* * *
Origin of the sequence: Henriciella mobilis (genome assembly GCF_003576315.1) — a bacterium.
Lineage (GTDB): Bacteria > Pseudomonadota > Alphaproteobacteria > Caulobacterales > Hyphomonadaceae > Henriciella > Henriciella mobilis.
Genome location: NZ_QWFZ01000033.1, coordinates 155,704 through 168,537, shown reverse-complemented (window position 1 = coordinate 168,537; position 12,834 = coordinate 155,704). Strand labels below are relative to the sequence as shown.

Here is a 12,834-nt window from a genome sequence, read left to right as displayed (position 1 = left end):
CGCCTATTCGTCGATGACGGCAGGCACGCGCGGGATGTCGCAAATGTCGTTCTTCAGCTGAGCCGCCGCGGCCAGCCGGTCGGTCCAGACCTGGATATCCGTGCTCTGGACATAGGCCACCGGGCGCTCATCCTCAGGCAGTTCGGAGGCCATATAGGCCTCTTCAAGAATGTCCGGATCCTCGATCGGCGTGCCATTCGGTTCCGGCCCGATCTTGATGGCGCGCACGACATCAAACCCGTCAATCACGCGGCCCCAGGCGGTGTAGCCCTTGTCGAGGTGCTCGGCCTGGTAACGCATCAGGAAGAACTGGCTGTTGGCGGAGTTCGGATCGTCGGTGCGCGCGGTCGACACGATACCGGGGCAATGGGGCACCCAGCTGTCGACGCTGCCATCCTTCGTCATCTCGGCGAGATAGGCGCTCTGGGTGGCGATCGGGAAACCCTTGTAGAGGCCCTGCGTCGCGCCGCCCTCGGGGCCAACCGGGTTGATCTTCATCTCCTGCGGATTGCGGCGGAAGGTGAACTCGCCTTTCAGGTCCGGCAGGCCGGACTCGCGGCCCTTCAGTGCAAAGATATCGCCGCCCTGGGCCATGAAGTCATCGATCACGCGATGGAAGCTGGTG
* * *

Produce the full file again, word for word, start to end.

Origin of the sequence: Henriciella mobilis (genome assembly GCF_003576315.1) — a bacterium.
Lineage (GTDB): Bacteria > Pseudomonadota > Alphaproteobacteria > Caulobacterales > Hyphomonadaceae > Henriciella > Henriciella mobilis.
Genome location: NZ_QWFZ01000033.1, coordinates 155,704 through 168,537, shown reverse-complemented (window position 1 = coordinate 168,537; position 12,834 = coordinate 155,704). Strand labels below are relative to the sequence as shown.

Here is a 12,834-nt window from a genome sequence, read left to right as displayed (position 1 = left end):
CGCCTATTCGTCGATGACGGCAGGCACGCGCGGGATGTCGCAAATGTCGTTCTTCAGCTGAGCCGCCGCGGCCAGCCGGTCGGTCCAGACCTGGATATCCGTGCTCTGGACATAGGCCACCGGGCGCTCATCCTCAGGCAGTTCGGAGGCCATATAGGCCTCTTCAAGAATGTCCGGATCCTCGATCGGCGTGCCATTCGGTTCCGGCCCGATCTTGATGGCGCGCACGACATCAAACCCGTCAATCACGCGGCCCCAGGCGGTGTAGCCCTTGTCGAGGTGCTCGGCCTGGTAACGCATCAGGAAGAACTGGCTGTTGGCGGAGTTCGGATCGTCGGTGCGCGCGGTCGACACGATACCGGGGCAATGGGGCACCCAGCTGTCGACGCTGCCATCCTTCGTCATCTCGGCGAGATAGGCGCTCTGGGTGGCGATCGGGAAACCCTTGTAGAGGCCCTGCGTCGCGCCGCCCTCGGGGCCAACCGGGTTGATCTTCATCTCCTGCGGATTGCGGCGGAAGGTGAACTCGCCTTTCAGGTCCGGCAGGCCGGACTCGCGGCCCTTCAGTGCAAAGATATCGCCGCCCTGGGCCATGAAGTCATCGATCACGCGATGGAAGCTGGTG